Investors continue to perceive value in equities in light of strong market performances of early 2013. A net 13 percent of global investors still say that equities are under-valued. At the same time, a net 82% say bonds are overvalued, the second-highest level recorded by the survey with the highest coming at the peak of the European sovereign bond crisis in 2012.
Risk appetite has also remained steady. Allocations towards equities have held at the highs reached in January. A net 51% remain overweight global equities. Within equities, sector allocations highlight a bias towards a measured easing of risk appetite with a shift towards defensive assets. Pharmaceuticals, a traditional defensive sector, has returned to the number one sectoral pick for global investors, having been third in the pecking order a month ago. The proportion of investors overweight the sector rose to 27 percent from 11 percent in January.
Cyclical sectors become less popular. The biggest month-on-month faller was Technology, which saw a negative 12 percentage point swing in the number of investors overweight the sector. Materials also suffered a double-digit fall in the percentage of overweights. The number of respondents overweight Technology, Industrials and Energy also fell.
Sentiment towards Japanese equities normalizes.
In regional allocations, Japanese equities continue to benefit from a positive shift in sentiment by global investors. A net 7% are now overweight Japanese equities, up from a net 3% in February. This is a big swing from a net 20% underweight last December. A net 29% of Japanese investors say they are underweight cash, up from a net 5% one month ago. Automotives, Technology and Banks are the three most popular sectors.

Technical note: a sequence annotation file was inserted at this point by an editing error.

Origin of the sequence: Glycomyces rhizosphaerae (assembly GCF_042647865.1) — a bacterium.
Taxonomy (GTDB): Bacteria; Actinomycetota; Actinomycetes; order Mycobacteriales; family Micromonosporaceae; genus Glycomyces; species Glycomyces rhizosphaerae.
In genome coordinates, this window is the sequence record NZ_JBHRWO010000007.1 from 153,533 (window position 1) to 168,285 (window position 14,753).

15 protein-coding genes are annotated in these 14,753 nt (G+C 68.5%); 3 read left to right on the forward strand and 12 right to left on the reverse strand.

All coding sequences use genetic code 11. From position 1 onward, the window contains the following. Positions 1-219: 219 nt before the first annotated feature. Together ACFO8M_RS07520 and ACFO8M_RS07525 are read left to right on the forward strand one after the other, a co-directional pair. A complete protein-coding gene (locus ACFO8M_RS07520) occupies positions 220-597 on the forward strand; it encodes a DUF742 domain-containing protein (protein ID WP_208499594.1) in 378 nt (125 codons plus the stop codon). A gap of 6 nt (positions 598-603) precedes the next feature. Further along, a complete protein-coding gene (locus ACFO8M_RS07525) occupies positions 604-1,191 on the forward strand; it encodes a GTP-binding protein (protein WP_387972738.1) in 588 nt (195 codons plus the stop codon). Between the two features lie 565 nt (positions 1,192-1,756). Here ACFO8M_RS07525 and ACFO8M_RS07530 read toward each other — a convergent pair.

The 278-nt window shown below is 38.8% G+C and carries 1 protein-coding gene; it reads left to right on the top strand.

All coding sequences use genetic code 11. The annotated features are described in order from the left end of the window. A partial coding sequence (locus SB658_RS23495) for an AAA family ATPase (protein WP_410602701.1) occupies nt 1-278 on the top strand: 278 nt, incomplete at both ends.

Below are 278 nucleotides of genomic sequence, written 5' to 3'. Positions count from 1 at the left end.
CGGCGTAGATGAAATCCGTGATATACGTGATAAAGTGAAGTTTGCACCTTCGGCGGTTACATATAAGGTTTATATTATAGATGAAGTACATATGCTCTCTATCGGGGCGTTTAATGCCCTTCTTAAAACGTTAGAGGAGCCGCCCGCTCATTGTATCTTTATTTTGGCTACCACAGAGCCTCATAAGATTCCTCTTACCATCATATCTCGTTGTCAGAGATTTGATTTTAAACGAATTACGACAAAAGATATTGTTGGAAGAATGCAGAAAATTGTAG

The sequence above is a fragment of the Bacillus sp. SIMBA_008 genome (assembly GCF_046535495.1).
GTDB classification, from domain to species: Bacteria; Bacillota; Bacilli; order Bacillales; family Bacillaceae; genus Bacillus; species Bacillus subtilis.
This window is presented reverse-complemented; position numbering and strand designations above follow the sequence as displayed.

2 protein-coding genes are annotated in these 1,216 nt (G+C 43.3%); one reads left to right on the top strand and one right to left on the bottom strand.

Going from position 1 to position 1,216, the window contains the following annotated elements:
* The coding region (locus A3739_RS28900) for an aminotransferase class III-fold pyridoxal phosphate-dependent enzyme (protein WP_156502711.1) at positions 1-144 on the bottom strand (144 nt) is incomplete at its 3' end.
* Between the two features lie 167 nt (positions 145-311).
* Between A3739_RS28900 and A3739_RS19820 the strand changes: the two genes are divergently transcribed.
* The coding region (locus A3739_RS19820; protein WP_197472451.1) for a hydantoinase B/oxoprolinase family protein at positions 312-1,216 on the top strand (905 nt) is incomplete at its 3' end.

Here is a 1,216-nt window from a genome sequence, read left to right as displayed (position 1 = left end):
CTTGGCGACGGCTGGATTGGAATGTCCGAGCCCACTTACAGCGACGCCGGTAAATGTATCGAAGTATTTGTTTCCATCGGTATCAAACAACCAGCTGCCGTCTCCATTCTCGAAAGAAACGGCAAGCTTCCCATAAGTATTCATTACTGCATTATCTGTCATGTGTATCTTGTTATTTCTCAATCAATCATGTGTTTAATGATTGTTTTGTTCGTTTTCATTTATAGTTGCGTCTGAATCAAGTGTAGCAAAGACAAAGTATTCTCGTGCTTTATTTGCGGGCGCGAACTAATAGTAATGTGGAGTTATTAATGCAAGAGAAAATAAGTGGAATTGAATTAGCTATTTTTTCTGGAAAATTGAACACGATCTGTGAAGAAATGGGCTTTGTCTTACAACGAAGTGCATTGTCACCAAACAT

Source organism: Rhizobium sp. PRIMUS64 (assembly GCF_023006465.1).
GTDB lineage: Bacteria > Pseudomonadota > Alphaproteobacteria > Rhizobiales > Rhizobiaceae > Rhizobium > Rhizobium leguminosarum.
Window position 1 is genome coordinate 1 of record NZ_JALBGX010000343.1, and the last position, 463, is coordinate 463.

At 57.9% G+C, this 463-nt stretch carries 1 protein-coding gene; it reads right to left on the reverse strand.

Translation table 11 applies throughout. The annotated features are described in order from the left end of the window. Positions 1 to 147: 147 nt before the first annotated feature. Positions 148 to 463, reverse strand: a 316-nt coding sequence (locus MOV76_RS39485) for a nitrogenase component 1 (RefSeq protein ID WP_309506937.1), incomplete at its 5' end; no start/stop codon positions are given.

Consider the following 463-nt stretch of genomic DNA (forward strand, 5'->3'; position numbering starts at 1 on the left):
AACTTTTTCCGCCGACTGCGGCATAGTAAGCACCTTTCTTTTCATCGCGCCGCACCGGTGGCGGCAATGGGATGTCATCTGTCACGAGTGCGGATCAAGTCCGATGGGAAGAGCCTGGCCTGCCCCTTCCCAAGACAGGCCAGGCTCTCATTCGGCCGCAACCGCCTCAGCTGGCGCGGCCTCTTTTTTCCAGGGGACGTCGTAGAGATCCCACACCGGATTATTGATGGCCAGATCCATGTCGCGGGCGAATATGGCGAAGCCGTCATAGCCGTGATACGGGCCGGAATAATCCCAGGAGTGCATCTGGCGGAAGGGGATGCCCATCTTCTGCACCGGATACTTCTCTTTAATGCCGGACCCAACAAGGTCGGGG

Global investors indicate their positive view towards Japan will continue. A net 21% say that the outlook for corporate profits in Japan is more favorable than for anywhere else, up from a net 4% in January. Accordingly, a net 9% say Japan is the region they would most like to overweight. Two months ago, a net 17% said Japan was the region they most wanted to underweight, underscoring the big swing in sentiment since Shinzo Abe and the LDP returned to power. A big factor is the weakening JPY. Four out of ten respondents to the global survey say that USDJPY rising to 100 is likely to happen before a U.S. debt downgrade, a Spanish bailout or gold breaking through $2,000 per ounce.
Sentiment Indicators Flashing Yellow/Red
Stock prices usually move the fastest when global investor surveys such as above show sharp reversals. But most market sentiment indicators are flashing yellow-red, indicating increased risk of a short-to-medium term market correction, which investors today will tell you they would like to see becoming more aggressive. When the correction does come, we'll have to see how much of this professed bullishness evaporates.
a) BoA ML Bull & Bear Index Near Maximum Bullish
|Hat Tip: Business Insider|
b) Growing Gap Between Investor Sentiment and Economic Surprises
|Hat Tip: Business Insider|
c) Credit Suisse Sentiment Indicator at Two-Year High
|Hat Tip: Business Insider|
e) CNN Fear & Greed Index
|Hat Tip: Big Picture|
f) Barron's Market Sentiment
g) Market Edge Investor Sentiment
d) Overbought & Oversold Markets